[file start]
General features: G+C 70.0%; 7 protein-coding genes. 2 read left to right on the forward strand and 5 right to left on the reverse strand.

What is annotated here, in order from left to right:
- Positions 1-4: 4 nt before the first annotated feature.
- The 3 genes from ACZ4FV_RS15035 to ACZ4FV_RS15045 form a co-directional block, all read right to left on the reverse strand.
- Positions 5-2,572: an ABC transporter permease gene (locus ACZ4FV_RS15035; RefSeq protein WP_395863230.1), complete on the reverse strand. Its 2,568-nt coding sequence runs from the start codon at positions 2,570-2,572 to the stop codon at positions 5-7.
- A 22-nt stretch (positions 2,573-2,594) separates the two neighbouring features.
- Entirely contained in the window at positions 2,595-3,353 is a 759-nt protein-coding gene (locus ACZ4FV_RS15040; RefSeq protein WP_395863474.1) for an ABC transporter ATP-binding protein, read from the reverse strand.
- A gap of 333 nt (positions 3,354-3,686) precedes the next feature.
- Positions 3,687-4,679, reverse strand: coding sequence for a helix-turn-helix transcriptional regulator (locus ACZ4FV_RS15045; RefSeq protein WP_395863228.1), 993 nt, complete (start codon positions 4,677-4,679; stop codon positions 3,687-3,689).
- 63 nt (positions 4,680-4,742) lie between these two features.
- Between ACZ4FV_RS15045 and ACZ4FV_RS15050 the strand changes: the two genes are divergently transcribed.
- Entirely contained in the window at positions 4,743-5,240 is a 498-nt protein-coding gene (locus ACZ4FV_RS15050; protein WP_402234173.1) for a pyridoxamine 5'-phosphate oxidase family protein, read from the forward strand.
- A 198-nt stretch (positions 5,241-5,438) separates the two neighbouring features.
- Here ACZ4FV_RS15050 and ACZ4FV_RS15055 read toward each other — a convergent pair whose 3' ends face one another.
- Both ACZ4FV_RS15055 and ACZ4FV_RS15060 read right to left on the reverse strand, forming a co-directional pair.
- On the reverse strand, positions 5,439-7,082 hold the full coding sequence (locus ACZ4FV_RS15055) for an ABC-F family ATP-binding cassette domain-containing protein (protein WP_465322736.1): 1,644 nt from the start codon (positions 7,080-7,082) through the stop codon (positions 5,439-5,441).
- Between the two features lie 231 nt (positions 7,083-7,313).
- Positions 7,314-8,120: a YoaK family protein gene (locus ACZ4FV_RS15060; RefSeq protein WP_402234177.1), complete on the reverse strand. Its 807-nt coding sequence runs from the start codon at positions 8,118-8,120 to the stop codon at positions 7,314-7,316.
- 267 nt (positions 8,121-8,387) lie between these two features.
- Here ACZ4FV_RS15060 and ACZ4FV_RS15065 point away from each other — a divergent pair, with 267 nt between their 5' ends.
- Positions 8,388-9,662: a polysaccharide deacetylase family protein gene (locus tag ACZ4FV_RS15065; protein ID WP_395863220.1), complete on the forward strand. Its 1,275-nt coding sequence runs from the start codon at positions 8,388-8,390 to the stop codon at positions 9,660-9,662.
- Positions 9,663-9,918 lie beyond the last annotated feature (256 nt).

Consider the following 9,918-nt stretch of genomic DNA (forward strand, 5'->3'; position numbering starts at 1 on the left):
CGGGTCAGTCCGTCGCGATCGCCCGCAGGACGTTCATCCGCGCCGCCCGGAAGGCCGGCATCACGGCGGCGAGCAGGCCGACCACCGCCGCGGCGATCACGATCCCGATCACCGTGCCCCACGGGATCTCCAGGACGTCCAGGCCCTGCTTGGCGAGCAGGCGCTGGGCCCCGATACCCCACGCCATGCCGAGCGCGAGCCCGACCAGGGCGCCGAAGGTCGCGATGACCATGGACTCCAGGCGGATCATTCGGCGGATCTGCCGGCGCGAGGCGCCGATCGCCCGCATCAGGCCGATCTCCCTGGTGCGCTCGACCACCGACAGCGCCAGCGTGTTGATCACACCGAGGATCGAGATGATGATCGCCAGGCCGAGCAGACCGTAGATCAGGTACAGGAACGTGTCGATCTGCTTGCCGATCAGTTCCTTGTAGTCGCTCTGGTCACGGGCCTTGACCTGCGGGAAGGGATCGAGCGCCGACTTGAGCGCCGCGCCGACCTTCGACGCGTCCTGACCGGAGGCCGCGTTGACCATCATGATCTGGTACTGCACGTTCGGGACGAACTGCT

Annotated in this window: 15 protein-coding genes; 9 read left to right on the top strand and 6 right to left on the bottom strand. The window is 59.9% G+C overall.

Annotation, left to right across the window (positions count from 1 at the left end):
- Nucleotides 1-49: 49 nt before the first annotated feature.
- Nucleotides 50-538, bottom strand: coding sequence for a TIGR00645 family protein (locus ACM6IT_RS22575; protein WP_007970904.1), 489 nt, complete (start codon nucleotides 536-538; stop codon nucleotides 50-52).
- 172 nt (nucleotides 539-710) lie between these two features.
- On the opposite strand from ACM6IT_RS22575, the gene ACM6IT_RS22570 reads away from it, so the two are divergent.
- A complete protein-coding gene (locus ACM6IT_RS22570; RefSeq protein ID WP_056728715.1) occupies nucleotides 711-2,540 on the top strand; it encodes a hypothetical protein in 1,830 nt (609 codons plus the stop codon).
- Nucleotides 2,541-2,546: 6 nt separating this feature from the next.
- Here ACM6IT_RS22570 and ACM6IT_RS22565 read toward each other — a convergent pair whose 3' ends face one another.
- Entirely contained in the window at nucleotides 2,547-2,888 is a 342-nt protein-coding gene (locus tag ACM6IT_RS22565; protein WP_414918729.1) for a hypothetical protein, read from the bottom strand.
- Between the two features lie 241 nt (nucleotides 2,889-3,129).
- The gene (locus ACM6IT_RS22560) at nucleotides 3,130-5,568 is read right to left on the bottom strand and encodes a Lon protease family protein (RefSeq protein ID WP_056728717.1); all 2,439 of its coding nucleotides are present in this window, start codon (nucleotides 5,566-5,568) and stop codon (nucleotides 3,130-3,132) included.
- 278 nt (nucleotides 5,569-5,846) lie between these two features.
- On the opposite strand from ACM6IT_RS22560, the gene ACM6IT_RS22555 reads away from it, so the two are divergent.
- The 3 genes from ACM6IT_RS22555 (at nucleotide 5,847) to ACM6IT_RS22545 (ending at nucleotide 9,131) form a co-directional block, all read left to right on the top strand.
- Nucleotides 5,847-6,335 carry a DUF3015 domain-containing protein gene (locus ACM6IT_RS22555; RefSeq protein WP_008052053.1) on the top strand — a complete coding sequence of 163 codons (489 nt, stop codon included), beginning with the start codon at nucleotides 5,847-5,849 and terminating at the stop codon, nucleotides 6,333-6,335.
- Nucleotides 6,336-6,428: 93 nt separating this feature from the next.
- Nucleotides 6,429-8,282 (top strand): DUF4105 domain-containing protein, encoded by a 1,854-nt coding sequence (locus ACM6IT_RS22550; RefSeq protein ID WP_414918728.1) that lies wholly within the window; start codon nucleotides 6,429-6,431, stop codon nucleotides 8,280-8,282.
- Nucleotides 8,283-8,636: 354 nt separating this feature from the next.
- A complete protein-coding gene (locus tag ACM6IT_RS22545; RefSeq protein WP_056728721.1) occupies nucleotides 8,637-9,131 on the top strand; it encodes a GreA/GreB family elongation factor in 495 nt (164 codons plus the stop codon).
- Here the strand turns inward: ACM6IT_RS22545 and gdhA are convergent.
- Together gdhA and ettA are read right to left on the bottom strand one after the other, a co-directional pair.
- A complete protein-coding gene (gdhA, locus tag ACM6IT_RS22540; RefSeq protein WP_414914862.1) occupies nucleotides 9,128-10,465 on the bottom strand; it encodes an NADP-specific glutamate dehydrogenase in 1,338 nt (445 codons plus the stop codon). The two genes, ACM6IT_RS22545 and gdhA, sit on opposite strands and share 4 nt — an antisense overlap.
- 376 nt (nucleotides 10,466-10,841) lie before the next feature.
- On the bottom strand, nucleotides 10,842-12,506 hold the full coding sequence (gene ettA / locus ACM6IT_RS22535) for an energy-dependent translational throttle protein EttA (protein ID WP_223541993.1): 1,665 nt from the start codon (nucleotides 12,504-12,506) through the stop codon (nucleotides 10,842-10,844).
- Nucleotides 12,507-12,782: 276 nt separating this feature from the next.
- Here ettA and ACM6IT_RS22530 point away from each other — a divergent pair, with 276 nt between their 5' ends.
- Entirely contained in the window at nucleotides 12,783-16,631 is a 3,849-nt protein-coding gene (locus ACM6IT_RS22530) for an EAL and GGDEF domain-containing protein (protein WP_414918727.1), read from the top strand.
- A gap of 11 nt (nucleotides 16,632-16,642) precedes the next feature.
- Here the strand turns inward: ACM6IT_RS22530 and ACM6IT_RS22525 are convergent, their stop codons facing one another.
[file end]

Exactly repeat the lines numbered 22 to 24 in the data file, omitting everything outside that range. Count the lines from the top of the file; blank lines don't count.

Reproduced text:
- Positions 9,663-9,918 lie beyond the last annotated feature (256 nt).

Consider the following 9,918-nt stretch of genomic DNA (forward strand, 5'->3'; position numbering starts at 1 on the left):
CGGGTCAGTCCGTCGCGATCGCCCGCAGGACGTTCATCCGCGCCGCCCGGAAGGCCGGCATCACGGCGGCGAGCAGGCCGACCACCGCCGCGGCGATCACGATCCCGATCACCGTGCCCCACGGGATCTCCAGGACGTCCAGGCCCTGCTTGGCGAGCAGGCGCTGGGCCCCGATACCCCACGCCATGCCGAGCGCGAGCCCGACCAGGGCGCCGAAGGTCGCGATGACCATGGACTCCAGGCGGATCATTCGGCGGATCTGCCGGCGCGAGGCGCCGATCGCCCGCATCAGGCCGATCTCCCTGGTGCGCTCGACCACCGACAGCGCCAGCGTGTTGATCACACCGAGGATCGAGATGATGATCGCCAGGCCGAGCAGACCGTAGATCAGGTACAGGAACGTGTCGATCTGCTTGCCGATCAGTTCCTTGTAGTCGCTCTGGTCACGGGCCTTGACCTGCGGGAAGGGATCGAGCGCCGACTTGAGCGCCGCGCCGACCTTCGACGCGTCCTGACCGGAGGCCGCGTTGACCATCATGATCTGGTACTGCACGTTCGGGACGAACTGCT